AND WHILE YOU'RE DOWN HERE LET'S TALK ABOUT THE WIDER ISSUE
BECAUSE YES, #NOFILTERFEB IS A METAPHOR
Since pretty much forever, photography has been about presenting the best version of yourself to the world. "Smile! You look amazing!". It’s no surprise that when taking a photograph it has become default to think "this needs to look great". While the core of #NoFilterFeb is about dropping filters for a month, it’s what that action represents that is really the focus. When we put a filter on a photograph before posting it, consciously or not, we have already gone through a consideration process.
Does this make me look good? Will my friends like it? Will I get enough likes? Is this painting me in a good light? Could I do something to make this look even better? It’s these thoughts we have when deciding if a photograph warrants being shared at all that are the real filters.
While there is the argument that no lens is ever as good as the naked eye, and filters are a way to improve a technology’s limitations, that’s not what #NoFilterFeb is tapping into. Knowing that what we post on social media is permanent has created a culture of curation. Our past is only ever a few clicks away so we have become more cautious of the picture we paint. And with so many people only showing the highlights reel, the spectrum of influence shows very little balance. It's natural to question ‘why?’ when our day to day lives don’t immediately look the same. We very rarely stop to think about what people don’t share, or the details about the photograph we don’t know.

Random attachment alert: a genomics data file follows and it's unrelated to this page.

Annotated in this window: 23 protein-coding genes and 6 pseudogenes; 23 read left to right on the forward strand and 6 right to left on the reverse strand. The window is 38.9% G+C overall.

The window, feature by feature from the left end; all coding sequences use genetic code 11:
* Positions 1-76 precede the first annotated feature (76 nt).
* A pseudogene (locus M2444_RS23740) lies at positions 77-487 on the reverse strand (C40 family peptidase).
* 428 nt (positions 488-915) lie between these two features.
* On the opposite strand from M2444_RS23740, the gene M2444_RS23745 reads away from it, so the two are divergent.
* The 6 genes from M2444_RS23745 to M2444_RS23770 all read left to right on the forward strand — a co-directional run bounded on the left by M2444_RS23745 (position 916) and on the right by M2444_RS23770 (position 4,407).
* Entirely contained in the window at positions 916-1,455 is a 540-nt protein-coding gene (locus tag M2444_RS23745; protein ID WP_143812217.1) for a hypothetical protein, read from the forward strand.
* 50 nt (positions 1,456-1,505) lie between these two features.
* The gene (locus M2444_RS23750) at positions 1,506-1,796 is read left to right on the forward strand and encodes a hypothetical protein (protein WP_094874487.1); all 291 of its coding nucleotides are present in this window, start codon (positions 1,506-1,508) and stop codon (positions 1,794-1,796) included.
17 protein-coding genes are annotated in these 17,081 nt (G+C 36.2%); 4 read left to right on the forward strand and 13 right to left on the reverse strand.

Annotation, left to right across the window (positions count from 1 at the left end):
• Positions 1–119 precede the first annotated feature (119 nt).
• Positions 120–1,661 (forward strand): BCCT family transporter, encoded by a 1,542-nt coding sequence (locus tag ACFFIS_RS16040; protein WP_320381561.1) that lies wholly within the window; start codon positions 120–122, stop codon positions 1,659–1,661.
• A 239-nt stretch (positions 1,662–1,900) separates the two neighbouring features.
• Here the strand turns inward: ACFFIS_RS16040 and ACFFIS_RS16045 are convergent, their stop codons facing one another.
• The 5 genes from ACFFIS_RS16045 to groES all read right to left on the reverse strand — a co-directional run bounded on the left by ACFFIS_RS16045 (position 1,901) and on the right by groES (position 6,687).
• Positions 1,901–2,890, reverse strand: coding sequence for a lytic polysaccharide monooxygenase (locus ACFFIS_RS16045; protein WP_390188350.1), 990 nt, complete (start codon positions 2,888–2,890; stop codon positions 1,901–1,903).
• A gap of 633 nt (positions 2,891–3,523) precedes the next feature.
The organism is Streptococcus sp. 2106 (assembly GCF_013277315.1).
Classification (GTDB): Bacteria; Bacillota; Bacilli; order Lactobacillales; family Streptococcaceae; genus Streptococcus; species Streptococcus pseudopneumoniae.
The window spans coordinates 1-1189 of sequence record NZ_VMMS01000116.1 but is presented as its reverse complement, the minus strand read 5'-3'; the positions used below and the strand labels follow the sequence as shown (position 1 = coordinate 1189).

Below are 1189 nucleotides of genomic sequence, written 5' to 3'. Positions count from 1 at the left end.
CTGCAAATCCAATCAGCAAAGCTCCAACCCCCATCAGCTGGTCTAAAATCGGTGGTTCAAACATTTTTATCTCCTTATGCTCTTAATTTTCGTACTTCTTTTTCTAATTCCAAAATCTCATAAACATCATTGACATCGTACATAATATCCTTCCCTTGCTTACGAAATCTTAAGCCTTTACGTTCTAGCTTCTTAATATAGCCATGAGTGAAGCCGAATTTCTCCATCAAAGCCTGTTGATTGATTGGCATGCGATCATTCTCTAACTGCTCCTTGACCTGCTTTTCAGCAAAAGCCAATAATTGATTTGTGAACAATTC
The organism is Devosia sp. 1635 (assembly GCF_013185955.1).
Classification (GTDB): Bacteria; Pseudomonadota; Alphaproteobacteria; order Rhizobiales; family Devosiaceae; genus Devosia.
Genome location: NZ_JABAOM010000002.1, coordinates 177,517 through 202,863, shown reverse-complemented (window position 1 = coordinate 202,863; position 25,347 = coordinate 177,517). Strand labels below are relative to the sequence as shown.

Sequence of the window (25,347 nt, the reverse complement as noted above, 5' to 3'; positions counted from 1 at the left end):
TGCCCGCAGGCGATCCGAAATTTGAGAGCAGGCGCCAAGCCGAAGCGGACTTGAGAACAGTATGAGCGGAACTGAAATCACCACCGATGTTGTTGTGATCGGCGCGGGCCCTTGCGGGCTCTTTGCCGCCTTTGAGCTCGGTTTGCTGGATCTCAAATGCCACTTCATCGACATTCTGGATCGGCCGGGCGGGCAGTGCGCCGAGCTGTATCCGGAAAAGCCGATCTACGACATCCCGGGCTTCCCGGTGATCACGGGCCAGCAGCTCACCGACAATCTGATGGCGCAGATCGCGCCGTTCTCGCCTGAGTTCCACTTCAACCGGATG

The important question is what all this energy and anxiety around what we project really amounts to. So what if we don’t get more likes? So what if your life doesn’t look perfect? Is the digital version of our life really worth investing more into than our real one? Ultimately, we end up wearing a mask that hides us from being true to ourselves. It stops us from being ‘unfiltered’ if you will.
Really, removing a filter from a photograph doesn’t come close to addressing these other filters. They’re set much deeper in our psyche. However, it's a starting point that gets us a little closer to being real. #NoFilterFeb is metaphor nudging at the side of a much bigger conversation. It is designed to be accessible, but not literal. However, if in some way it helps steer toward the point of reflection and gets us to think about the wider topic, then it seems like a good place to start.